•          Training moves beyond the classroom – classroom training is essential, but structured on-         the-job training becomes very important
  •          Operator performance becomes less “private” – team performance is visible and shared.

So what can the new training experience feel like?  Consider an example which has been published in regional industry conferences, where the initial focus was optimizing energy across multiple sites and all operating shifts:

The dark blue diamonds is hourly efficiency performance over a wide range of throughput, across all sites and all shifts.  The magenta squares are the result of one month of teamwork, and the yellow triangles are the results after two months.  Please observe a few key characteristics of this experience:
  • Very dynamic operating conditions
  • “Blind” presentation – operator names are not shown
  • Graphical context – instead of bar or gauge displays, operators see how their performance compares with others.

The operator is given other detailed displays both during training and for normal operation, but the exercise is focused on teamwork.  Consider the significant improvement in the above displays."

Wednesday, October 21, 2015

Happy Marty McFly Day : How much did come true or past?

This post by Morris Miselowski sparked fun and interest:

"In 23 minutes and 8 seconds, I need you to look out your window and see if you can spot Back to the Future 2's DeLorean flying car with Marty McFly on board as it lands from its journey from 1989 to the future - today Wednesday 21st October 2015.

What will he find, what will have changed and what will he think of the changes he sees?

Despite the fact we don’t quite yet have hoverboards and DeLorean flying cars, fuelled with rubbish turned into nuclear fission there are lots of things that are predicted in the 1985 film that have come about.

Here’s the stuff that’s come true:
  • Flat screen TV’s
  • Video conferencing
  • Fingerprint biometrics
  • Artificial Intelligence
  • Voice activated and responsive technology
  • Hydroponics
  • Brain controlled / wireless video games
  • Handheld tablets
  • Wearable technology
  • Holographic displays
  • Visual Displays
  • Drones
  • Bionic Implants
and here’s some that’s almost come true:
  • Hover boards – although there are some versions of boards that might be called hover boards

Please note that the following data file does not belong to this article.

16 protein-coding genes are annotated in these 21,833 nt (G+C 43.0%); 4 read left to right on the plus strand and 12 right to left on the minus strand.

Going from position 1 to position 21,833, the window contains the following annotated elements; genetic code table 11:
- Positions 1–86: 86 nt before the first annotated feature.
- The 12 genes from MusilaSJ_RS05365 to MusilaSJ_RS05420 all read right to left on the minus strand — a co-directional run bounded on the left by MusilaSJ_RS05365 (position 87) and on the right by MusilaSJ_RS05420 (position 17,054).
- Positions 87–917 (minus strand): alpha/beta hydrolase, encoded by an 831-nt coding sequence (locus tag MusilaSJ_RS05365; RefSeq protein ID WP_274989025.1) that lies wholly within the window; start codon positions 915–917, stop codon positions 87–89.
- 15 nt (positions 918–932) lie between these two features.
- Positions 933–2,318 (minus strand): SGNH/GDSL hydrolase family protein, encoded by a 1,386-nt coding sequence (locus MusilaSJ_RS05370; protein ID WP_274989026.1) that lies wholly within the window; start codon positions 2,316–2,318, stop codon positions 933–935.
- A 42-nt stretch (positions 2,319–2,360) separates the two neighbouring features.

• Self-lacing shoes – although Nike took out a patent on this tech and is suspected to release a version for next week’s anniversary
  • Turning garbage into fuel – we can do and have done it for 30 years, but not with cold fusion
  • Pepsi Perfect -although Pepsi is said to be releasing a limited edition for next week
  • Automated fuelling is being trialled now by Tesla and others
  • Stationery exercise bike at cafes – but we are very sports and health conscience
  • Flying cars – we have them but just can’t use them
  • Fax machines @ all phone booths – this if of course past tech, but it did infer an internet of sorts would be in existence
  • Rejuvenation masks
No surprise, I love this movie. It’s a seminal Hollywood moment that changed my career and life and nostalgically I’ve travelled the last  30 years alongside Marty McFly and the DeLorean into the future.

It’s also one of the movie’s that sparked our curiosity about what’s next and is the source of the two questions I get asked most often – where’s my hoverboard and where’s my flying car?

It also shows how wildly our life changes in such a short period of time.

In 1985 it would have been impossible to believe that the Berlin Wall and the Soviet Union would collapse. South Africa apartheid would end. A terrorist attack would fell the World Trade Centre. That 4 billion and growing smart phones would inhabit the world. That snail mail would have given way to digital mail. That the word Google would be used so readily in everyday conversation. That sharing our most intimate thoughts and actions online in social media would be so ordinary. That cures and treatments for many diseases including AIDS would have been found and that China would be on target to become an economic superpower."

While the industrial sector does not move as fast, it has transformed since 1985 from the first generation PLCs, and now you see operational interaction, decisions faster, and across the globe manufacturing value chains.
Time is getting shorter with product runs, and decisions.